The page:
Tuesday, April 29, 2014
Angie disappeared on a camping trip several years ago and walks into her parents’ house now, three years older, with thick scars around her ankles and no explanation. She is unaware that three years have passed and she has no memory of what has happened. While not an urban book by any stretch, teen girl readers at Belmont continue to clamor for this book, drawn in by the horror, mystery and suspense of Angie’s situation. Teachers and counselors will want to know that this novel includes instances of sexual abuse and a gentle exploration of Disassociative Identity Disorder (DID). Back matter includes an author’s note explaining her authorial decisions and suggested resources for more information. Recommended for independent reading for teens and bookclubs for teen girls. --Jessica Fenster-Sparber
Coley, Liz. Pretty Girl 13. New York: HarperCollins, 2013. Print.
Wednesday, April 9, 2014
With simple, expressive art and judicious text, this graphic novel adaptation brings the mischief and imagination of Tom Sawyer’s world to vivid life. Though the format necessitates abridgement, the author and artist manage to include plenty of Tom’s famous adventures - from tricking his friends into whitewashing Aunt Polly’s fence to clearing Muff Potter of murder charges. This volume is an engaging and accessible introduction to the classic novel and has brought more than one comics-loving student into the library asking, “Do you have any more books like this?” Backmatter includes a brief and informative biography of Mark Twain, as well as a selected bibliography of his works. Recommended for avid readers of graphic novels, ready for a new challenge, and for classroom use, as an introduction to Tom Sawyer, or a comparative counterpoint. --Regan Schwartz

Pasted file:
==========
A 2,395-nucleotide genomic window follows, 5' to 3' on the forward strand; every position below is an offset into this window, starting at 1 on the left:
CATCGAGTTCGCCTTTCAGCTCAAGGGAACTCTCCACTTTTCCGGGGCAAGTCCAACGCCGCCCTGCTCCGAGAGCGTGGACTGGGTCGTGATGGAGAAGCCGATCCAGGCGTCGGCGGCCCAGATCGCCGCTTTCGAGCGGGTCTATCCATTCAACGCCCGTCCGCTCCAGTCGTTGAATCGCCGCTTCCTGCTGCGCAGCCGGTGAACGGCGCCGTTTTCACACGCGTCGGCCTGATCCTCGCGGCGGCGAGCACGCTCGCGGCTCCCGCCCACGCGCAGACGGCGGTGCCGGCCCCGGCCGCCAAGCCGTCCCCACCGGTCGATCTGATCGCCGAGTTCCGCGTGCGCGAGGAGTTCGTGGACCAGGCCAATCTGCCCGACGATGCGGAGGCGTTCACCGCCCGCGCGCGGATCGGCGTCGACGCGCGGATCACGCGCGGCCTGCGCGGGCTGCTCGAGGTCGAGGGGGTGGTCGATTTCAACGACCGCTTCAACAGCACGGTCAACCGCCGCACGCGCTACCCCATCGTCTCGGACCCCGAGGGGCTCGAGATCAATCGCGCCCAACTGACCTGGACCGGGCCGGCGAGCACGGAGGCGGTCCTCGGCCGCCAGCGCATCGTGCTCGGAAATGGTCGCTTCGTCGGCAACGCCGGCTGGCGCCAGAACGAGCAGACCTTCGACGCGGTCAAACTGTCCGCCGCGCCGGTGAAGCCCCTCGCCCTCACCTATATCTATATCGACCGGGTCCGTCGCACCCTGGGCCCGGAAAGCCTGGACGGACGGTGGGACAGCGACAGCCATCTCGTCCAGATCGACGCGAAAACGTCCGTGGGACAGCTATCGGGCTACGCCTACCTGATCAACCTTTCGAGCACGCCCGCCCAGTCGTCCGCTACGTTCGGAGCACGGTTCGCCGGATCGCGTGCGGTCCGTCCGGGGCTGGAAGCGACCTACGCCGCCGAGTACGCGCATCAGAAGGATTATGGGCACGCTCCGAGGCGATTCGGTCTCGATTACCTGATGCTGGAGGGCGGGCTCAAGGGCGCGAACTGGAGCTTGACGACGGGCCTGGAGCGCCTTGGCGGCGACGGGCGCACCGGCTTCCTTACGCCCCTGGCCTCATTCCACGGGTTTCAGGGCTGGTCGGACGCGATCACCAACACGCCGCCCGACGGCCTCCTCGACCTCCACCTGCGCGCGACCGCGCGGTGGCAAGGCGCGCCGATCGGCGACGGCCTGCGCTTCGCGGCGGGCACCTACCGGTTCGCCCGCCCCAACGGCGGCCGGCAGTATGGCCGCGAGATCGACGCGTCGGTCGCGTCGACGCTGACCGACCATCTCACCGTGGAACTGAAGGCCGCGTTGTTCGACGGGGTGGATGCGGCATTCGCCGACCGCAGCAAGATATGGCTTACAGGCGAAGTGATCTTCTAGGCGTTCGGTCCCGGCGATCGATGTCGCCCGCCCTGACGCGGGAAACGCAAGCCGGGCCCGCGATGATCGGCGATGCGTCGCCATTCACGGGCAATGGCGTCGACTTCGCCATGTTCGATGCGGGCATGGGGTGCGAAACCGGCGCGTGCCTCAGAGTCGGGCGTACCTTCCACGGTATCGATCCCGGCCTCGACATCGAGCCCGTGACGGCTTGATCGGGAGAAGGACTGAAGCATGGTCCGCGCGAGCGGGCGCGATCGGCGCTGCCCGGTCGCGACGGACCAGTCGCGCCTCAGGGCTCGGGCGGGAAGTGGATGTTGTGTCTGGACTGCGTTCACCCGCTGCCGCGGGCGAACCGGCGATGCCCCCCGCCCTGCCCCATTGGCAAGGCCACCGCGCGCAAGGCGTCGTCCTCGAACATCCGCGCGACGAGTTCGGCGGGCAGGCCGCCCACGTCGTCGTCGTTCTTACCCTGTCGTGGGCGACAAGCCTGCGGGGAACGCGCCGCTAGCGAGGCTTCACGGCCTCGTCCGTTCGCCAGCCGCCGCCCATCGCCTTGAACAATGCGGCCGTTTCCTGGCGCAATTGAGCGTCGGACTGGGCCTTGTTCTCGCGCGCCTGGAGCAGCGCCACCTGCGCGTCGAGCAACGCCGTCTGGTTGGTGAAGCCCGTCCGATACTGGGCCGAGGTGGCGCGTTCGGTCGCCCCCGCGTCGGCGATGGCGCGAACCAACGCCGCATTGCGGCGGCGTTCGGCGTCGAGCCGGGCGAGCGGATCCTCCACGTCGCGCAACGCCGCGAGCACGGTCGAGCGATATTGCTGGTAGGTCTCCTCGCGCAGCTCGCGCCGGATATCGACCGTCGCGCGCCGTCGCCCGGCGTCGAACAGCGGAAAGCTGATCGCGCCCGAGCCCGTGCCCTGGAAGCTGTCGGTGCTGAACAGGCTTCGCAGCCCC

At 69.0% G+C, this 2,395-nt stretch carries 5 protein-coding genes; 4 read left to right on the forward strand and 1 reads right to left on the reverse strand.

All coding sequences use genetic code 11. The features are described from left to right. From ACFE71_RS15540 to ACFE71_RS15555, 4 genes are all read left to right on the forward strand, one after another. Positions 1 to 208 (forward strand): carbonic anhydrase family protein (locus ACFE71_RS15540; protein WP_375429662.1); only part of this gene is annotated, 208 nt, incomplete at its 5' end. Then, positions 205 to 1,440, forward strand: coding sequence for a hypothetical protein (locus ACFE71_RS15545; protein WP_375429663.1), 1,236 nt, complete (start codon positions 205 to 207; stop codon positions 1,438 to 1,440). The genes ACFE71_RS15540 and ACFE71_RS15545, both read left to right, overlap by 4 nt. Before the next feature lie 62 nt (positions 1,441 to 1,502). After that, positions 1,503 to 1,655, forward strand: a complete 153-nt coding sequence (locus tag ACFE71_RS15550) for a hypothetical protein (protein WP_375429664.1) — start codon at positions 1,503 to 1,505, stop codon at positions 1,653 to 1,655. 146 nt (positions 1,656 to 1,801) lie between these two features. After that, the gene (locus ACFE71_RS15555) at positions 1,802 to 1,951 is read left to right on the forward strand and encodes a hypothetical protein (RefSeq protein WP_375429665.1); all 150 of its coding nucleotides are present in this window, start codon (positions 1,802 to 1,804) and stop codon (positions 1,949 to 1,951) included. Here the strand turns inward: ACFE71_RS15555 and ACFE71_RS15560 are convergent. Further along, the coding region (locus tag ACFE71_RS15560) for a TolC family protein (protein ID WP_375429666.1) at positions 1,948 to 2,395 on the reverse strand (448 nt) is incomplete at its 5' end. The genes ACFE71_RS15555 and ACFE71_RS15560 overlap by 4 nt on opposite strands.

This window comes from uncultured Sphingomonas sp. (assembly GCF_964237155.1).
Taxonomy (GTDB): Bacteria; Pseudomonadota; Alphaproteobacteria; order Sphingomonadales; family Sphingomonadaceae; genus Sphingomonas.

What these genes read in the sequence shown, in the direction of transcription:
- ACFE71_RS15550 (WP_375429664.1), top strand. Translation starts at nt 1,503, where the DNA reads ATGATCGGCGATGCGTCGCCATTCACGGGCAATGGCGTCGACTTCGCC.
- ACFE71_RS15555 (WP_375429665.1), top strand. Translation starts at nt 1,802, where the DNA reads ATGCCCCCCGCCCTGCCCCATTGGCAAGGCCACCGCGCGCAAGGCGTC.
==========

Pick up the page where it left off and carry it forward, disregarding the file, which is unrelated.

Mucci, Tim. All-Action Classics #2: Tom Sawyer. New York: Sterling Publishing, 2008. Print.
Tuesday, April 8, 2014
Omar has just been named Mr. Football of South Carolina and can’t wait to announce his plans to play for Miami when he crosses paths with Claudia, a.k.a. Beyonce, the hottest Harvard-bound senior in his high school. Omar bets his friends that he can win over Claudia, who has declared her absolute disinterest in high school boys, especially anyone with a reputation as a “panty-dropper.” This novel, narrated by Omar and Claudia in alternating chapters, includes text messages and Facebook posts to tell a story of teenage romance intertwined with an activist-themed plot involving a fight against budget cuts to arts and library funding. Recommended independent reading for high school students looking for a love story like Dana Davidson’s sadly out-of-print Played. --Jessica Fenster-Sparber
Alexander, Kwame. He Said, She Said. New York: Amistad, 2013. Print.